Tim Peake reveals the identity of our Rocket Science space seeds!
Were the space seeds in the red or blue packet?
22 June 2016
A special message from British ESA astronaut Tim Peake has been sent to over 600,000 young people who took part in Rocket Science, our national project in partnership with the UK Space Agency.
The message has finally provided the answer to the highly anticipated question – were the seeds that were sent to space in the blue packet or the red packet?
Scroll down to see the final reveal!
Before Tim embarked on his Principia mission to the International Space Station, he flipped a coin to decide which colour packet would contain the space seeds, and the answer has been a closely guarded secret ever since.
The seeds in question are 2kg of rocket seeds (Eruca sativa) which were sent to the International Space Station (ISS), ahead of Tim, on 03 September 2015. They remained on-board for six months until they returned to Earth with NASA astronaut Scott Kelly on 03 March 2016. The seeds were then packaged into the coloured packet, determined by Tim’s coin flip, and 2kg of rocket seed that had remained on Earth was packaged into the other.
Throughout April and May this year, over 8,500 schools and educational groups grew the seeds alongside each other to investigate the impact of microgravity, radiation and space travel on seed germination and growth.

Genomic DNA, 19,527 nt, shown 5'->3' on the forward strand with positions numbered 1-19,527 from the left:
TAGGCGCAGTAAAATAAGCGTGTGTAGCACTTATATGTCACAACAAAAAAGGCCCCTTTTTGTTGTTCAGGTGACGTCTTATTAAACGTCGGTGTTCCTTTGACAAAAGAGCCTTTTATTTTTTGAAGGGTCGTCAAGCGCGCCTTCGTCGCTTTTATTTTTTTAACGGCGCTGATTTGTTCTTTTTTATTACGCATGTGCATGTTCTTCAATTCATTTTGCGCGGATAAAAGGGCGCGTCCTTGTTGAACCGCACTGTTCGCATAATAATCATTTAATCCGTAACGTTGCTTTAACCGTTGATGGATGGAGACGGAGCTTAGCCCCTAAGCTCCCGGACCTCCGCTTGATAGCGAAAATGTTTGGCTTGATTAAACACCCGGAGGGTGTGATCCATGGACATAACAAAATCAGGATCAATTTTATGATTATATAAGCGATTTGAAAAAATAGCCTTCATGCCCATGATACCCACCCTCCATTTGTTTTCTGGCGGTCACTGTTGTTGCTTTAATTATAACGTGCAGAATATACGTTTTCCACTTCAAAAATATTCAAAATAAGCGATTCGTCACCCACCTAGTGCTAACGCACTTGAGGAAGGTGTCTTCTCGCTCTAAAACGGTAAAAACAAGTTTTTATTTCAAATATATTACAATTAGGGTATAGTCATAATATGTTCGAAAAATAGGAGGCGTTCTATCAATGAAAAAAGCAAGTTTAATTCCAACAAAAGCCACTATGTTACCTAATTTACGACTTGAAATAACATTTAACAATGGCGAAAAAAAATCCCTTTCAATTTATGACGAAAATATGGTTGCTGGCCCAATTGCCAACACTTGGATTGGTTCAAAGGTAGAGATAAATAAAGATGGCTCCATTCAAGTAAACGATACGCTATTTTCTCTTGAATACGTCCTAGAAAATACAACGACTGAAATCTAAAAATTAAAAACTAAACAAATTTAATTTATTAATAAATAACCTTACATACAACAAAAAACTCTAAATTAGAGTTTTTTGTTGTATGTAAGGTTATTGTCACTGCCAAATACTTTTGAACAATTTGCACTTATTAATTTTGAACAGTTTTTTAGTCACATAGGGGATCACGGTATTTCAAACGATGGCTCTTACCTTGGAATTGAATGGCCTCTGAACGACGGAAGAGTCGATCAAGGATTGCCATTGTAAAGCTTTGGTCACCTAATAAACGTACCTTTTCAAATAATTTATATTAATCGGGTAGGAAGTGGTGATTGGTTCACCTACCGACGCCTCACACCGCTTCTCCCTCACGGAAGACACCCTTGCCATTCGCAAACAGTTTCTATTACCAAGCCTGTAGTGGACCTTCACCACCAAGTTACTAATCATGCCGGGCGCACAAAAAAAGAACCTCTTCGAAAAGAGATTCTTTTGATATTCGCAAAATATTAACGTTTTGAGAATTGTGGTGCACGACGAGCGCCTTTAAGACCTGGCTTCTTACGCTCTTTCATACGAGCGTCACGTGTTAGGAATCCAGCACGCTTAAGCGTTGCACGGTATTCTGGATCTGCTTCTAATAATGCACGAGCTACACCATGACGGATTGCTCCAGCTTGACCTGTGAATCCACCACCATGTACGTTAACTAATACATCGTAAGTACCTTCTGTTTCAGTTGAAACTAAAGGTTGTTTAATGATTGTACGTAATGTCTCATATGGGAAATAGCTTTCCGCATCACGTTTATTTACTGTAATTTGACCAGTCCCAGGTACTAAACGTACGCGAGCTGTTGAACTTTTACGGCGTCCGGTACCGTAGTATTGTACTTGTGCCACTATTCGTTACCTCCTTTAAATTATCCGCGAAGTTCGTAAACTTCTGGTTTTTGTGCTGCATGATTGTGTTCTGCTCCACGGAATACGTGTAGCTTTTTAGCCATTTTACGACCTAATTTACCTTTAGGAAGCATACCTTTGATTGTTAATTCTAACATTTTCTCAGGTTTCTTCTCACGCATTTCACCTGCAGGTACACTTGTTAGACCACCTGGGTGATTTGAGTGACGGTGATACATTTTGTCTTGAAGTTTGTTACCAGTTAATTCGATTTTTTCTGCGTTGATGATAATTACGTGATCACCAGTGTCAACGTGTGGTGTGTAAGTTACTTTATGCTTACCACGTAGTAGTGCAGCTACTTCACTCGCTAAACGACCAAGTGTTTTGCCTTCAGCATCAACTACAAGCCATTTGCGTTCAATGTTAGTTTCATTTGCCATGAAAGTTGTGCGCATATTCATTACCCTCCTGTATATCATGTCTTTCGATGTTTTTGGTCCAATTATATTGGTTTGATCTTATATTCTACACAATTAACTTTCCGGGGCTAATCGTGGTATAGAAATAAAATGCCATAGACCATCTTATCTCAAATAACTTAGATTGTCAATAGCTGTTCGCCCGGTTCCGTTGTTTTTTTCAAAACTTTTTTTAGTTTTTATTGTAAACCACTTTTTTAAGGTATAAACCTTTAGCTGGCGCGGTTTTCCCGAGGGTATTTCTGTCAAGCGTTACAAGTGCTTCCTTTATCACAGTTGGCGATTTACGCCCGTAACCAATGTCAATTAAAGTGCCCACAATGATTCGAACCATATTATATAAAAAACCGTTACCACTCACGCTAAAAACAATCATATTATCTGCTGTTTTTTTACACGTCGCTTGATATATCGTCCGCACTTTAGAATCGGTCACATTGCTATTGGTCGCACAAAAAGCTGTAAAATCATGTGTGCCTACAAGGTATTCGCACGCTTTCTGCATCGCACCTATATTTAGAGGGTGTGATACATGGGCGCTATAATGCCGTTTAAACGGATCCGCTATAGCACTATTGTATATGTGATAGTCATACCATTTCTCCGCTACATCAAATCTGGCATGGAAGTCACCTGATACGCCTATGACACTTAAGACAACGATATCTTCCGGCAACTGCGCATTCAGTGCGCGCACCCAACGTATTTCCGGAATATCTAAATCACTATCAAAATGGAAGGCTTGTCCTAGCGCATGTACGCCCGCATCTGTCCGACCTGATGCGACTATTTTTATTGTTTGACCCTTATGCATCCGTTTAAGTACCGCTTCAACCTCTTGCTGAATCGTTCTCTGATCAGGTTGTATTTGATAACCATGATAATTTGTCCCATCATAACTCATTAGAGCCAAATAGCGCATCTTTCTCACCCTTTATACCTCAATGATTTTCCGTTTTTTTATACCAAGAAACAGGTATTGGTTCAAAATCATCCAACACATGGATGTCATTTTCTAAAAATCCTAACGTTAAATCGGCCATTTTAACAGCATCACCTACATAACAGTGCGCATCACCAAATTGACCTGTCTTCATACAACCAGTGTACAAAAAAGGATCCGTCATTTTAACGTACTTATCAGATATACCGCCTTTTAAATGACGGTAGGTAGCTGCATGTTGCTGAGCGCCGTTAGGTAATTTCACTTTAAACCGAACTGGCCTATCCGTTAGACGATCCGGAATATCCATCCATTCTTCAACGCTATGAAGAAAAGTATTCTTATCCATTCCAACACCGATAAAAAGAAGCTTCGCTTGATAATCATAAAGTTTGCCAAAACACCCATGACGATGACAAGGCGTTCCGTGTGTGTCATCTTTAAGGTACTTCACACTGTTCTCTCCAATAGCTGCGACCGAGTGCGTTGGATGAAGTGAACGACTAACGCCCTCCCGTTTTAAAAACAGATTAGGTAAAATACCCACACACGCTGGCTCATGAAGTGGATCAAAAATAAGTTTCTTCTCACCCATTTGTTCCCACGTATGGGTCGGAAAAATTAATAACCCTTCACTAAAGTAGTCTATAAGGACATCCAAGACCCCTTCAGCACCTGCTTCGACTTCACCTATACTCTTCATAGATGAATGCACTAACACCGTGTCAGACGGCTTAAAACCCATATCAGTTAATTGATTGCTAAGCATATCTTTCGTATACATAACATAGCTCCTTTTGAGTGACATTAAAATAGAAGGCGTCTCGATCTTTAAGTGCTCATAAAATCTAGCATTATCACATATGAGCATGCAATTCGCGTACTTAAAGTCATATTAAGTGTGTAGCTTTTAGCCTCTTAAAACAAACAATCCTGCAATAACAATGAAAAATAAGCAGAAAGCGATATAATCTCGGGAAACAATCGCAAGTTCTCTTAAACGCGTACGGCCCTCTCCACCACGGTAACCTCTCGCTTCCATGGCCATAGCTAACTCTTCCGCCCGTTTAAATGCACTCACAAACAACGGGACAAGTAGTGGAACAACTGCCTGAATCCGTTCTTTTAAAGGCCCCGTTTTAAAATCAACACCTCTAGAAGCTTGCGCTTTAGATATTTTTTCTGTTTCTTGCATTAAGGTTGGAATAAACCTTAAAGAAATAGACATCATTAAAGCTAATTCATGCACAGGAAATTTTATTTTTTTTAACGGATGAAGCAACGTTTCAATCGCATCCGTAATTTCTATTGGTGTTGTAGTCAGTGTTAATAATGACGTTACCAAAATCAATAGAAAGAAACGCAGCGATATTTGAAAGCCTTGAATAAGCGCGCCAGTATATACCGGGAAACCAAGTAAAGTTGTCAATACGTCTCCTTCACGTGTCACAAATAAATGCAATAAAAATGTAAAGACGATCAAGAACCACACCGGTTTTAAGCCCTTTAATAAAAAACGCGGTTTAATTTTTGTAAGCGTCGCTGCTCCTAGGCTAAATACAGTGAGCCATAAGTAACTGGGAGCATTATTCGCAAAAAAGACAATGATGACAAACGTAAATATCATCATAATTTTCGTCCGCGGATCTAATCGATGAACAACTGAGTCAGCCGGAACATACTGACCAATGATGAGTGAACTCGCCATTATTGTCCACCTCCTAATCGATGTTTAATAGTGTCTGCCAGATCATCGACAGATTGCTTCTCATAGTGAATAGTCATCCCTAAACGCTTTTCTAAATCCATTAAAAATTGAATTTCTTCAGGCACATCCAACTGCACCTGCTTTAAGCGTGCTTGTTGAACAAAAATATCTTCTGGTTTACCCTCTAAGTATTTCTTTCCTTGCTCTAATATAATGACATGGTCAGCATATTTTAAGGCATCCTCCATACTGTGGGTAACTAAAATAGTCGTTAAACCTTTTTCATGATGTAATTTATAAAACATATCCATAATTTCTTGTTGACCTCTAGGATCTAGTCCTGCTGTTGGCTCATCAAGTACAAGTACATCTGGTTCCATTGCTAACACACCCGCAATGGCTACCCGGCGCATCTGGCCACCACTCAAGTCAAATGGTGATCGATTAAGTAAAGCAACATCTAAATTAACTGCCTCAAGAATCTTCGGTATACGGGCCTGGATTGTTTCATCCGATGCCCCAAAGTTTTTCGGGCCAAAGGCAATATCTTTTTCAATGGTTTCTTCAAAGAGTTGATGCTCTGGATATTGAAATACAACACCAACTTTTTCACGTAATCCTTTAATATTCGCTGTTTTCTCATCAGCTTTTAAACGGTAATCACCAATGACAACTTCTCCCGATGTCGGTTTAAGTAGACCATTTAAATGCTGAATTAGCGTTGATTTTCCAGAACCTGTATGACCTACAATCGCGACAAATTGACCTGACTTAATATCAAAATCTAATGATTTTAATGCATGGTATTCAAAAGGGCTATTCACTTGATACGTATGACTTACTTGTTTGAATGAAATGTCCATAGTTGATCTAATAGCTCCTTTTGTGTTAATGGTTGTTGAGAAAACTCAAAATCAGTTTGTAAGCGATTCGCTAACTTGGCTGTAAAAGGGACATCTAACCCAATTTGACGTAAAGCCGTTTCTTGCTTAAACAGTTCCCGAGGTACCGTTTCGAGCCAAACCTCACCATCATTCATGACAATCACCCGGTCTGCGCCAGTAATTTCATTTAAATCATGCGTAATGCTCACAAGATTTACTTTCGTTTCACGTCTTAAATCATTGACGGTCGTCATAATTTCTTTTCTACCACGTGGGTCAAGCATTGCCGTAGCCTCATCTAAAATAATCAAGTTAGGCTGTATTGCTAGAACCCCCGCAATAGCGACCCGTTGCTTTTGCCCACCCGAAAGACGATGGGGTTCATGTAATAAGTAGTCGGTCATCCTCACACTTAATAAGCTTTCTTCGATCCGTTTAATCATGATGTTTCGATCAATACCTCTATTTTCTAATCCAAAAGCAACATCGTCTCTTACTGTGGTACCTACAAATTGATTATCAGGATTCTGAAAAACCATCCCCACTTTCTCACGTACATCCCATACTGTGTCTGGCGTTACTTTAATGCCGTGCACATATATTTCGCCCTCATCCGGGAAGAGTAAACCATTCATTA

Over 5,400 schools have now added their experiment data to a national online database, to be analysed by biostatisticians. The results, which will be published later in the autumn, will help to form a clearer picture of the potential for astronauts to grow their own food to sustain them on long-term missions.
Tim, who returned to Earth on Saturday 18 June, said of the experiment: “Throughout my time on the ISS I have kept an eye on the Rocket Science project via social media. It’s been amazing to see so many young people engaging in a science experiment of this scale and I’m sure we have successfully created a few more future scientists, horticulturists and hopefully astronauts to continue work like this in years to come.”
Tim completed his Principia mission and returned to Earth on Saturday 18 June. Watch Tim's return on the Principia website.
If you took part in our Rocket Science project, tell us what you thought of it and how it impacted your pupils or students by completing our Rocket Science Impact Questionnaire.
And now, the moment you’ve all been waiting for…